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Shafiul Azam Chowdhury edited this page Dec 12, 2019 · 28 revisions

SLEMI: Finding Compiler bugs in Simulink via Equivalence Modulo Input (EMI)

Our paper on EMI-based mutation of Simulink models to find compiler bugs has been accepted for ICSE 2020! Checkout the resultant SLEMI tool which is both efficient than SLforge in finding bugs and also found more bugs than SLforge, using similar compute.

Curated Collection of Simulink Models for Model-based Empirical Studies

Our coprus of public Simulink models

To benefit empirical studies of model-based cyber-physical systems (CPS) and commercial CPS development tool chains (e.g. Matlab/Simulink), we are developing and maintaining the by-far largest corpus of freely available Simulink models, containing over 1,000 models.

SLforge: Automatically Finding Bugs in a Commercial Cyber-Physical Systems Development Tool

SLforge generates random, valid Simulink models to use them for differential testing of MATLAB/Simulink, the popular commercial CPS development tool chain from MathWorks. The tool parses modeling specifications from the vendor-provided documentations, and utilizes them to construct valid Simulink models which can be used for randomized differential testing of Simulink. Our technique has already found 10+ confirmed bugs in the Simulink tool chain.

Tool implementation for Simulink is located in the slsf directory.

Getting SLforge

Clone using git to get the latest version and the correct third-party dependencies. If you have git installed, invoke the followings in a shell:

git clone https://github.com/verivital/slsf_randgen.git
cd slsf_randgen
git submodule init
git submodule update

See requirements at the end of this page.

Running

Recent News

  • SLEMI: EMI-based mutation of Simulink models to find compiler bugs in Simulink. Our paper has been accepted for ICSE 2020!
  • SLforge++: now SLforge supports utilizing many-core parallelization out-of-the-shelf!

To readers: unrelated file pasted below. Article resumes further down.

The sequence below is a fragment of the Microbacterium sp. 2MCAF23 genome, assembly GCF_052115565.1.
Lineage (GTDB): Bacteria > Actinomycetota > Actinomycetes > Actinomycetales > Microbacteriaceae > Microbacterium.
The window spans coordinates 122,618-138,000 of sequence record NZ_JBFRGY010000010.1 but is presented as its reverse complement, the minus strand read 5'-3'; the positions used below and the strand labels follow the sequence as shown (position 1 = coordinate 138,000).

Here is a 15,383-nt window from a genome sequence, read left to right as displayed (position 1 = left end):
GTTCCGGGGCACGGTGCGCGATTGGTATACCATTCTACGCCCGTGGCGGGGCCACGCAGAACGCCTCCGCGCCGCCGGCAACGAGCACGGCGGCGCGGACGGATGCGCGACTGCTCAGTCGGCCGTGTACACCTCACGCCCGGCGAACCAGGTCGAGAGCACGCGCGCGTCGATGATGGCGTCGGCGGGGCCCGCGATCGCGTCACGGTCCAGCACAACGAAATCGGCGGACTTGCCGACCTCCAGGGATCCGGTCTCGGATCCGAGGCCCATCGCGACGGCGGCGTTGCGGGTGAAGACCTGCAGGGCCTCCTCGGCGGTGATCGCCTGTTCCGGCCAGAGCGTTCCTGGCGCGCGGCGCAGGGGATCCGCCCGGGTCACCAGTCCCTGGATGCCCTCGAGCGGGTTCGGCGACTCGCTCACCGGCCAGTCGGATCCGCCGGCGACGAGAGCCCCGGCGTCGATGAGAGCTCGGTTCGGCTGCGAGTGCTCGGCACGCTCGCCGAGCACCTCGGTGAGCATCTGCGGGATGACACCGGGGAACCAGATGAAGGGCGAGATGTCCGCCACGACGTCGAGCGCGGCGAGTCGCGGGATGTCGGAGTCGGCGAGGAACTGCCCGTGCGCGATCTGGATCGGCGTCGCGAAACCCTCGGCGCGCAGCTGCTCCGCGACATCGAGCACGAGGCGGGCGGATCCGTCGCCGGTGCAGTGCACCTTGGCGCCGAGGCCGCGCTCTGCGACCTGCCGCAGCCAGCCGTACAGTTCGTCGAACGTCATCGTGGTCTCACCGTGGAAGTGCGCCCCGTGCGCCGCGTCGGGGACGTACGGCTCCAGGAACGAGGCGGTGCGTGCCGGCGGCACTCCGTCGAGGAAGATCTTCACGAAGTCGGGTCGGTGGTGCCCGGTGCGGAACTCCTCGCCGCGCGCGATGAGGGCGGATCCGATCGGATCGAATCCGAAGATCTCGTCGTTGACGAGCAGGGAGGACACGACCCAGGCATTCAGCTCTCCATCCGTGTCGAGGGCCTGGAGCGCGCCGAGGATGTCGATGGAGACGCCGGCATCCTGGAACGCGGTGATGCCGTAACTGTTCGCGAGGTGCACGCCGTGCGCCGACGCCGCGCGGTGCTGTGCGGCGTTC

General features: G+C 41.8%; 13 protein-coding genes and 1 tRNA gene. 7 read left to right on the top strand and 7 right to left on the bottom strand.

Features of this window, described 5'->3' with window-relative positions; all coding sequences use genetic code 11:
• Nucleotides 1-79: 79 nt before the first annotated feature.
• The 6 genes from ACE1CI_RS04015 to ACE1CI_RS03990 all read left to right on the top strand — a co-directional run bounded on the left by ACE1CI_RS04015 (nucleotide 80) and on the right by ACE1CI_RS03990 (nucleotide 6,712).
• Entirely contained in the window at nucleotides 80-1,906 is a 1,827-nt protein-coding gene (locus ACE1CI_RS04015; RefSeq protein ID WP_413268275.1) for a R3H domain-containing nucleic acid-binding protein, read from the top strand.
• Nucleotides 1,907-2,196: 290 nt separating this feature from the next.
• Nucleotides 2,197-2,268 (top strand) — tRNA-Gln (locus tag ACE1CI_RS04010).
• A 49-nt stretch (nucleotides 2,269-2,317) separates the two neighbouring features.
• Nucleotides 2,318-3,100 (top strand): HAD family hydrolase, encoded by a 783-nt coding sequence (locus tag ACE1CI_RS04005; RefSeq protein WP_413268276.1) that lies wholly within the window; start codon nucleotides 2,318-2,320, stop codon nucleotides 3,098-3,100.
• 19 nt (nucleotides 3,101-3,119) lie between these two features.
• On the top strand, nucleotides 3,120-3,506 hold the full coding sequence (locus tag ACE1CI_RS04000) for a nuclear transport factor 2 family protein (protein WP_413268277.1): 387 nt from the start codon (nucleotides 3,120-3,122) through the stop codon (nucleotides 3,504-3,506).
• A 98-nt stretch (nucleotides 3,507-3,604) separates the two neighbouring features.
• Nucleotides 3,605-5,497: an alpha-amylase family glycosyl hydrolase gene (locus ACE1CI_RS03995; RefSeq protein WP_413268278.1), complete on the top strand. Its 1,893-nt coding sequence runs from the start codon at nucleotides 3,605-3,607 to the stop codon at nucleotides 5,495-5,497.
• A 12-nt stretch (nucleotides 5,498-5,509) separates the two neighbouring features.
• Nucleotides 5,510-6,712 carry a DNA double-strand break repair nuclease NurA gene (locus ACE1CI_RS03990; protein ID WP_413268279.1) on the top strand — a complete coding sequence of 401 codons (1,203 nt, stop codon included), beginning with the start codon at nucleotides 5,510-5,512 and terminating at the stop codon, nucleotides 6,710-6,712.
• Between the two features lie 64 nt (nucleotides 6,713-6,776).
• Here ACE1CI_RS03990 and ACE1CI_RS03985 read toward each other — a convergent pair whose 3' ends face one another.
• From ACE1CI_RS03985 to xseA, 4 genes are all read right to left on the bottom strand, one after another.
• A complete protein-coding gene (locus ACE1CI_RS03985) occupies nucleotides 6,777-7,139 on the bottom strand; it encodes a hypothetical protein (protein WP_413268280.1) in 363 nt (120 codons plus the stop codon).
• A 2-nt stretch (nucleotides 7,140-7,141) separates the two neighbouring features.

• Our paper Automatically Finding Bugs in a Commercial Cyber-Physical System Development Tool Chain with SLforge has been accepted at 40th International Conference on Software Engineering (ICSE) 2018; ICSE 2018 Artifacts
  • SLforge has received third prize in the prestigious ACM/Microsoft Student Research Competition at 40th International Conference on Software Engineering (ICSE) 2018.
  • Presented poster Understanding and Improving Cyber-Physical System Models and Development Tools at the Doctoral Symposium at 40th International Conference on Software Engineering (ICSE) 2018
  • Presented our paper A Curated Corpus or Simulink Models for Model-based Empirical Studies at 4th International Workshop on Software Engineering for Smart Cyber-Physical Systems (SEsCPS), co-located at 40th International Conference on Software Engineering (ICSE) 2018
  • Presented in the students' presentation session and tools demonstration session at Seventh Summer School on Formal Techniques, by Stanford Research Institute (SRI) International, May 2017
  • Presented demo Fuzzing Cyber-Physical Systems Development Environments with CyFuzz in HSCC 2017
  • Presented at the 6th Workshop on Design, Modeling, and Evaluation of Cyber Physical Systems (CyPhy'16)
  • ICSE 2018 Artifacts
  • Tool demo (video)

Contribute

We welcome new contributors! Please check out getting started guide.

Requirements

  • Windows/Linux (tested on Ubuntu and CentOS)
  • MATLAB with Simulink version R2017a/R2018a
  • Parallel Computing Toolbox for parallel generation of models using multiple CPUs.

Optional requirements:

  • Python3: if you want to detect crash-bugs. Python2 might not work. Also requires Linux (We have tested the scripts in Ubuntu 14.04+) to run the Python scripts, as we have not tested them in other platforms.
  • https://embed.cs.utah.edu/csmith/: if you want to generate custom blocks (see below for instructions)

Building and installing Csmith (required if you want to create custom blocks using s-functions)

  • Please clone source code from (customized Csmith)[ttps://github.com/shafiul/csmith].
  • To build csmith, follow official doc at https://embed.cs.utah.edu/csmith/
  • If using Ubuntu: You need m4 library (apt-get it)
  • Once built, the Csmith binary is located inside src directory.
  • We have to ensure csmith executable and include directory is in operating system path (see below).

Set up environment variables (in Linux)

Adding following in your bash.rc will add Csmith and MATLAB executable in OS path:

export CSMITH_PATH=/path/to/csmith
export PATH=$PATH:/$CSMITH_PATH/src:path/to/matlab/binary
export C_INCLUDE_PATH=$CSMITH_PATH/runtime
export CSMITH_HOME=$CSMITH_PATH # Needed for running csmith test driver
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